News flash


Healing the Hurts
of Capitialism
Azi Khalili &
Mike Markovits
Sunday, July 28

What We've Done
Where We're Going
SAL Fundraiser
Sunday, August 18

FREE Climate Stickers

U.S. Election Project

Thoughts on Liberation
new RC eBook


White Ashkenazi Jews Eliminating White Racism

In October 2018 I led a North American White Ashkenazi Jews Eliminating White Racism Workshop. Cherie Brown (the International Liberation Reference Person for Jews) and Diane Balser (the International Liberation Reference Person for Women) assisted me.

I began by saying that we were not there to achieve something. Instead our goal was to head in each other’s direction—as a contradiction to our urgency to accomplish things, which is different from our human desire for tikkun olam (healing the world). Our goal was to deepen our relationships and resist separation (“I’m out of here”) and to build enough safety and caring that we could face and discharge racism. For introductions we shared where our people had hailed from and if our last names were different from what they had been originally. People said that that was the beginning of bringing more of themselves into the room.

We worked on the early defeats that have made us confused about our connections with others and about what we can do in the world, that have kept us from going after [pursuing] each other and made us vulnerable to the lies about and disconnections from People of the Global Majority. We moved from there to the defeats of our people that we felt in utero and saw on people’s faces when we were born. One of the things I said as I worked with people on our people’s defeats was, “Not only can we recover from our individual defeats; we can also end the effects of the early defeats of our people.”

White Ashkenazi Jews are relatively new to assimilation into the white identity. (In some groups of white people, we are seen as only camouflaging as white in order to fool the “real” white people.) At the workshop we gained a deeper understanding of what happened to our people when we moved from rich, deep lineages to the narrow, shallow identity of “white” and to the exploitation of People of the Global Majority.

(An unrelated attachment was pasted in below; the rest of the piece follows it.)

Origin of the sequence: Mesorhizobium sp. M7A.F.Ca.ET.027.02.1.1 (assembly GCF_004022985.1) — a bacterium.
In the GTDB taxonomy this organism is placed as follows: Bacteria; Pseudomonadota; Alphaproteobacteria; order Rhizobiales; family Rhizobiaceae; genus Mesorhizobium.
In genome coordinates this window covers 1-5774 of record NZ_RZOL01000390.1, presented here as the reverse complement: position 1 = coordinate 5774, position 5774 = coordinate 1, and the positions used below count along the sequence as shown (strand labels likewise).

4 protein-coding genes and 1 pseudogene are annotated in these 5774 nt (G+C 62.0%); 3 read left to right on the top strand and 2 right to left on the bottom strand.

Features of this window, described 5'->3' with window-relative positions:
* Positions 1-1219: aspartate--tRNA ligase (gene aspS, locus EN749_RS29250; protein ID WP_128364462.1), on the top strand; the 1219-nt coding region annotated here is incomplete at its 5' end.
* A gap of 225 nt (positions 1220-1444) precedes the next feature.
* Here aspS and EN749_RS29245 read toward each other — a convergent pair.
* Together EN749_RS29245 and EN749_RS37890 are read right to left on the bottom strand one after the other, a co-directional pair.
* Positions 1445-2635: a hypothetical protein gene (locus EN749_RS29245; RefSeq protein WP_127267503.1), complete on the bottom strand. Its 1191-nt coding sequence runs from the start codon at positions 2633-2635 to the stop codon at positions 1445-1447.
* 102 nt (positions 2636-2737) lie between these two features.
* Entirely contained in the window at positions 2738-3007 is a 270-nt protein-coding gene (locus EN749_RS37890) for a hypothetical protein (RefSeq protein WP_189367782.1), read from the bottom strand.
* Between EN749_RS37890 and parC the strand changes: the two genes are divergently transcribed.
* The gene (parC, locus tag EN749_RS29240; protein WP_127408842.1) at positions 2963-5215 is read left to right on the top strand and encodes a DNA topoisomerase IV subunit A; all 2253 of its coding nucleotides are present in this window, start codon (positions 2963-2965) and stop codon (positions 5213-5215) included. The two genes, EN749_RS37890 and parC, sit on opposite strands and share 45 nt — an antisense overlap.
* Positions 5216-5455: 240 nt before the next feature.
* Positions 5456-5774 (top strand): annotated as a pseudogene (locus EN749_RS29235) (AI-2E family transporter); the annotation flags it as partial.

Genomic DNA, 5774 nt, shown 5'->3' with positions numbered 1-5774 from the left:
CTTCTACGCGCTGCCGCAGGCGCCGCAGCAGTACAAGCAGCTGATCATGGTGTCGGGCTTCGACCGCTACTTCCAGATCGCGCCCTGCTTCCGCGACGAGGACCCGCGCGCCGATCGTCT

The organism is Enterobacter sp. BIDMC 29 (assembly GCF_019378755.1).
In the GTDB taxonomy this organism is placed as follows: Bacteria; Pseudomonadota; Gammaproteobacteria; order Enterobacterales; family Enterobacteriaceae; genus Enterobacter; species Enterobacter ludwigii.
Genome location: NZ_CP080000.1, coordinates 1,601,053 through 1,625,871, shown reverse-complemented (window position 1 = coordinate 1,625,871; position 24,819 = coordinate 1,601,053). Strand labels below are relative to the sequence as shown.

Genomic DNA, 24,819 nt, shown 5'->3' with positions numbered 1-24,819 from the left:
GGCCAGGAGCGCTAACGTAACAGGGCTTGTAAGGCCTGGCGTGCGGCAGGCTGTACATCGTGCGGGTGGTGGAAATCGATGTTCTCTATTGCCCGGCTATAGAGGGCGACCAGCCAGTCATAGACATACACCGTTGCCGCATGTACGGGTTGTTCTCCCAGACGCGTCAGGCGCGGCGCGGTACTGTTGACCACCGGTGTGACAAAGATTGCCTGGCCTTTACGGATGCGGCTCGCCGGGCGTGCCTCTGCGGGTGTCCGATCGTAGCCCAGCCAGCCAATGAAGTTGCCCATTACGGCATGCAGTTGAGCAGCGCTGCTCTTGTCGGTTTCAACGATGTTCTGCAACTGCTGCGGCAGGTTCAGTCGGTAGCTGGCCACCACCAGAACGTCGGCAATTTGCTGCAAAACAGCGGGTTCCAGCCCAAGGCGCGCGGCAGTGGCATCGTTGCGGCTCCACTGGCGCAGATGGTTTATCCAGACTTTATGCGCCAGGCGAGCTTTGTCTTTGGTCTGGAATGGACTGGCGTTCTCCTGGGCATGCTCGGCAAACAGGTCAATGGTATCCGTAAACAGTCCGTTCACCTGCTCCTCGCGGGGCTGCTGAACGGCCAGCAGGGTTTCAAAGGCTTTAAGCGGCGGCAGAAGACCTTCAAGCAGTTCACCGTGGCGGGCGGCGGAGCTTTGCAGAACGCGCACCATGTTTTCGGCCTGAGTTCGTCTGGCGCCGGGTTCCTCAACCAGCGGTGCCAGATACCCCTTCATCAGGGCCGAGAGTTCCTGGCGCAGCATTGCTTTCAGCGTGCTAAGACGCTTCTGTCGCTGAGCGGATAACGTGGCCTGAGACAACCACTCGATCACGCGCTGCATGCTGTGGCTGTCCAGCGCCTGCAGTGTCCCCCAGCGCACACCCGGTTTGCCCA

Our chronic distress when acted out toward People of the Global Majority is racism. Our internalized oppression—feelings of terror, panic, urgency, isolation, lack of trust, and other people not being able to think as well as we can and therefore our needing to take over [take control]—is a perfect setup [foundation] for acting out racism.

We discharged on the intersection of racism, classism, and internalized white Ashkenazi oppression. Our terror and insecurity, along with the continuing reality of anti-Semitism, set us up [predispose us] to aligning ourselves with the wrong people in the wrong places and separate us from our natural allies: People of the Global Majority, Native people, and poor and working-class people. Assimilation and upward mobility place us in roles in which we control or manage other people’s access to resources. Demonstrations with people from working-, middle-, and owning-class backgrounds revealed this phenomenon.

We looked at what Jennifer Wexler [the Regional Reference Person for Boston and southeast Massachusetts, USA] calls “quasi-racism”—white Ashkenazi Jews who look more Semitic being treated differently than their less Semitic-looking family members. As an olive-skinned, dark-haired, dark-eyed Jew, I was treated differently than my blonde, blue-eyed, light-skinned sister.

Cherie did a class on how our racism targets Mizrachi Jews and other Jews of the Global Majority. After that I talked about where we have difficulty seeing Jews of the Global Majority as our people and can’t prioritize working on this. That led us to work on our relationships with Arab-heritage people. Pride in the formation of the state of Israel was conveyed on the heels of [soon after] racism targeting Arab people. Diane did a class the next morning on discharging the racism aimed at Palestinians.

In the last class, on Sunday morning, we looked at our relationships with African-heritage people. Our fears (reinforced systematically by the society) have gotten in our way of being reliable allies to Black people. As Jews and African-heritage people form a strong alliance, we will move things forward dramatically.

Dvora Slavin

Seattle, Washington, USA

Reprinted from the RC e-mail
discussion list
for leaders of Jews

Last modified: 2019-05-21 23:50:10+00